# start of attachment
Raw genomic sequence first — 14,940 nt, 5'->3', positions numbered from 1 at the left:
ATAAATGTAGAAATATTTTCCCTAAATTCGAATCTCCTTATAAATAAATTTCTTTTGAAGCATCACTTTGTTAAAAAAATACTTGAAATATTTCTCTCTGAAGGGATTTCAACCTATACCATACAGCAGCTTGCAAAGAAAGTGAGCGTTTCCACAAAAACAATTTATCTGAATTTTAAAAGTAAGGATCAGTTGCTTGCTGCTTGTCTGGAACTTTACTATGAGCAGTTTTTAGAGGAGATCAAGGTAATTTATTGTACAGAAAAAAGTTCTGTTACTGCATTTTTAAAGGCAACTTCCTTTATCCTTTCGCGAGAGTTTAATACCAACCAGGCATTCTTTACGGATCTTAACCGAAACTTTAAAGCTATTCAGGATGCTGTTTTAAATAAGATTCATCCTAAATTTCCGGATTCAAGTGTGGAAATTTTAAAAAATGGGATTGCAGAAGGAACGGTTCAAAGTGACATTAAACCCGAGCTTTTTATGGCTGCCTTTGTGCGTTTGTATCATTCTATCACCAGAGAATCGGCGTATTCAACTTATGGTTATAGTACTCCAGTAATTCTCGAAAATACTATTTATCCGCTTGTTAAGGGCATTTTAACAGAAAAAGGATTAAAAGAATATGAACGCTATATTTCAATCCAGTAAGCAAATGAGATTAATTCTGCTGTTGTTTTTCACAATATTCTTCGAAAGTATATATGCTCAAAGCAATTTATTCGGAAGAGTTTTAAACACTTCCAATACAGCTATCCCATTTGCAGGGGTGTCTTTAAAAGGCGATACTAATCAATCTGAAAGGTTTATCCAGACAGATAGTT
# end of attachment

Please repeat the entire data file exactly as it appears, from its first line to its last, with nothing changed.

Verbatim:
Raw genomic sequence first — 14,940 nt, 5'->3', positions numbered from 1 at the left:
ATAAATGTAGAAATATTTTCCCTAAATTCGAATCTCCTTATAAATAAATTTCTTTTGAAGCATCACTTTGTTAAAAAAATACTTGAAATATTTCTCTCTGAAGGGATTTCAACCTATACCATACAGCAGCTTGCAAAGAAAGTGAGCGTTTCCACAAAAACAATTTATCTGAATTTTAAAAGTAAGGATCAGTTGCTTGCTGCTTGTCTGGAACTTTACTATGAGCAGTTTTTAGAGGAGATCAAGGTAATTTATTGTACAGAAAAAAGTTCTGTTACTGCATTTTTAAAGGCAACTTCCTTTATCCTTTCGCGAGAGTTTAATACCAACCAGGCATTCTTTACGGATCTTAACCGAAACTTTAAAGCTATTCAGGATGCTGTTTTAAATAAGATTCATCCTAAATTTCCGGATTCAAGTGTGGAAATTTTAAAAAATGGGATTGCAGAAGGAACGGTTCAAAGTGACATTAAACCCGAGCTTTTTATGGCTGCCTTTGTGCGTTTGTATCATTCTATCACCAGAGAATCGGCGTATTCAACTTATGGTTATAGTACTCCAGTAATTCTCGAAAATACTATTTATCCGCTTGTTAAGGGCATTTTAACAGAAAAAGGATTAAAAGAATATGAACGCTATATTTCAATCCAGTAAGCAAATGAGATTAATTCTGCTGTTGTTTTTCACAATATTCTTCGAAAGTATATATGCTCAAAGCAATTTATTCGGAAGAGTTTTAAACACTTCCAATACAGCTATCCCATTTGCAGGGGTGTCTTTAAAAGGCGATACTAATCAATCTGAAAGGTTTATCCAGACAGATAGTT